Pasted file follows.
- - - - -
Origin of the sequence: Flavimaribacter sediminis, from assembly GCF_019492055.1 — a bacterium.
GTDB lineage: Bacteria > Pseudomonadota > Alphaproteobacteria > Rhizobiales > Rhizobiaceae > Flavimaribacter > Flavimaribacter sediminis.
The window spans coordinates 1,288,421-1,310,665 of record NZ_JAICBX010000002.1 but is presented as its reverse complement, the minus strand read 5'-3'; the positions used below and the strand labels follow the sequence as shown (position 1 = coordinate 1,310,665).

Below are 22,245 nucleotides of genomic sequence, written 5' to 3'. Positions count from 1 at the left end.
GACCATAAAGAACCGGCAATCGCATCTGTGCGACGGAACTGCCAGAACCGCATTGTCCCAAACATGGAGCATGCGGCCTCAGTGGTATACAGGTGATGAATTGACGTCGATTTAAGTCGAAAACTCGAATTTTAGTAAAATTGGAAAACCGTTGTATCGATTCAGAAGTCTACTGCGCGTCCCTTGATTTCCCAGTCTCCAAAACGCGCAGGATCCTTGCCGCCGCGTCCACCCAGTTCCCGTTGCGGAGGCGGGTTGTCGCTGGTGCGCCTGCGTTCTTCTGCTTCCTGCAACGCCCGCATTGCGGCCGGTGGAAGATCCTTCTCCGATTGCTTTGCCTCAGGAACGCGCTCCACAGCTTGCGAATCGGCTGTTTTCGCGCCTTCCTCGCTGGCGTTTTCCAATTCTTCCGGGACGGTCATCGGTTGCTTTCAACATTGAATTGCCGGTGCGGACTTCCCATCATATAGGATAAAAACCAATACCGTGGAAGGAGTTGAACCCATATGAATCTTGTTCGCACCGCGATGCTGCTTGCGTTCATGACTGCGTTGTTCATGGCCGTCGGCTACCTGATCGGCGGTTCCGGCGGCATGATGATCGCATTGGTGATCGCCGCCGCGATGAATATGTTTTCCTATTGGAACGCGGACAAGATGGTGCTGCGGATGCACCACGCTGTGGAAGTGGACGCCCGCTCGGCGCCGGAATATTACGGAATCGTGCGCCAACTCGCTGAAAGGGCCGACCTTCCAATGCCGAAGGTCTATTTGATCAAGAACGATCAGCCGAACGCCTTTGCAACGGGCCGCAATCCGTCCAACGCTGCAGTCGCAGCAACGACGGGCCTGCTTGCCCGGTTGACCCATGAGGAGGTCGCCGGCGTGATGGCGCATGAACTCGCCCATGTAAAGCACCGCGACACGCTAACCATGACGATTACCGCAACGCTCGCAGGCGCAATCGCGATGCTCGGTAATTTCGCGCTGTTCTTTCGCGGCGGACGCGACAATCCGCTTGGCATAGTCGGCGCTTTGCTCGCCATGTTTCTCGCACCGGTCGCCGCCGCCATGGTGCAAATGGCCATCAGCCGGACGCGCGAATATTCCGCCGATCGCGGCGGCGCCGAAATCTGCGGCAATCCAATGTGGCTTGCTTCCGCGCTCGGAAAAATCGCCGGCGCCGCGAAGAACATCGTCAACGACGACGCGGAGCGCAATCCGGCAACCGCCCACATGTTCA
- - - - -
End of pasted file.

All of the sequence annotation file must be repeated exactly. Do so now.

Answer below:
Origin of the sequence: Flavimaribacter sediminis, from assembly GCF_019492055.1 — a bacterium.
GTDB lineage: Bacteria > Pseudomonadota > Alphaproteobacteria > Rhizobiales > Rhizobiaceae > Flavimaribacter > Flavimaribacter sediminis.
The window spans coordinates 1,288,421-1,310,665 of record NZ_JAICBX010000002.1 but is presented as its reverse complement, the minus strand read 5'-3'; the positions used below and the strand labels follow the sequence as shown (position 1 = coordinate 1,310,665).

Below are 22,245 nucleotides of genomic sequence, written 5' to 3'. Positions count from 1 at the left end.
GACCATAAAGAACCGGCAATCGCATCTGTGCGACGGAACTGCCAGAACCGCATTGTCCCAAACATGGAGCATGCGGCCTCAGTGGTATACAGGTGATGAATTGACGTCGATTTAAGTCGAAAACTCGAATTTTAGTAAAATTGGAAAACCGTTGTATCGATTCAGAAGTCTACTGCGCGTCCCTTGATTTCCCAGTCTCCAAAACGCGCAGGATCCTTGCCGCCGCGTCCACCCAGTTCCCGTTGCGGAGGCGGGTTGTCGCTGGTGCGCCTGCGTTCTTCTGCTTCCTGCAACGCCCGCATTGCGGCCGGTGGAAGATCCTTCTCCGATTGCTTTGCCTCAGGAACGCGCTCCACAGCTTGCGAATCGGCTGTTTTCGCGCCTTCCTCGCTGGCGTTTTCCAATTCTTCCGGGACGGTCATCGGTTGCTTTCAACATTGAATTGCCGGTGCGGACTTCCCATCATATAGGATAAAAACCAATACCGTGGAAGGAGTTGAACCCATATGAATCTTGTTCGCACCGCGATGCTGCTTGCGTTCATGACTGCGTTGTTCATGGCCGTCGGCTACCTGATCGGCGGTTCCGGCGGCATGATGATCGCATTGGTGATCGCCGCCGCGATGAATATGTTTTCCTATTGGAACGCGGACAAGATGGTGCTGCGGATGCACCACGCTGTGGAAGTGGACGCCCGCTCGGCGCCGGAATATTACGGAATCGTGCGCCAACTCGCTGAAAGGGCCGACCTTCCAATGCCGAAGGTCTATTTGATCAAGAACGATCAGCCGAACGCCTTTGCAACGGGCCGCAATCCGTCCAACGCTGCAGTCGCAGCAACGACGGGCCTGCTTGCCCGGTTGACCCATGAGGAGGTCGCCGGCGTGATGGCGCATGAACTCGCCCATGTAAAGCACCGCGACACGCTAACCATGACGATTACCGCAACGCTCGCAGGCGCAATCGCGATGCTCGGTAATTTCGCGCTGTTCTTTCGCGGCGGACGCGACAATCCGCTTGGCATAGTCGGCGCTTTGCTCGCCATGTTTCTCGCACCGGTCGCCGCCGCCATGGTGCAAATGGCCATCAGCCGGACGCGCGAATATTCCGCCGATCGCGGCGGCGCCGAAATCTGCGGCAATCCAATGTGGCTTGCTTCCGCGCTCGGAAAAATCGCCGGCGCCGCGAAGAACATCGTCAACGACGACGCGGAGCGCAATCCGGCAACCGCCCACATGTTCA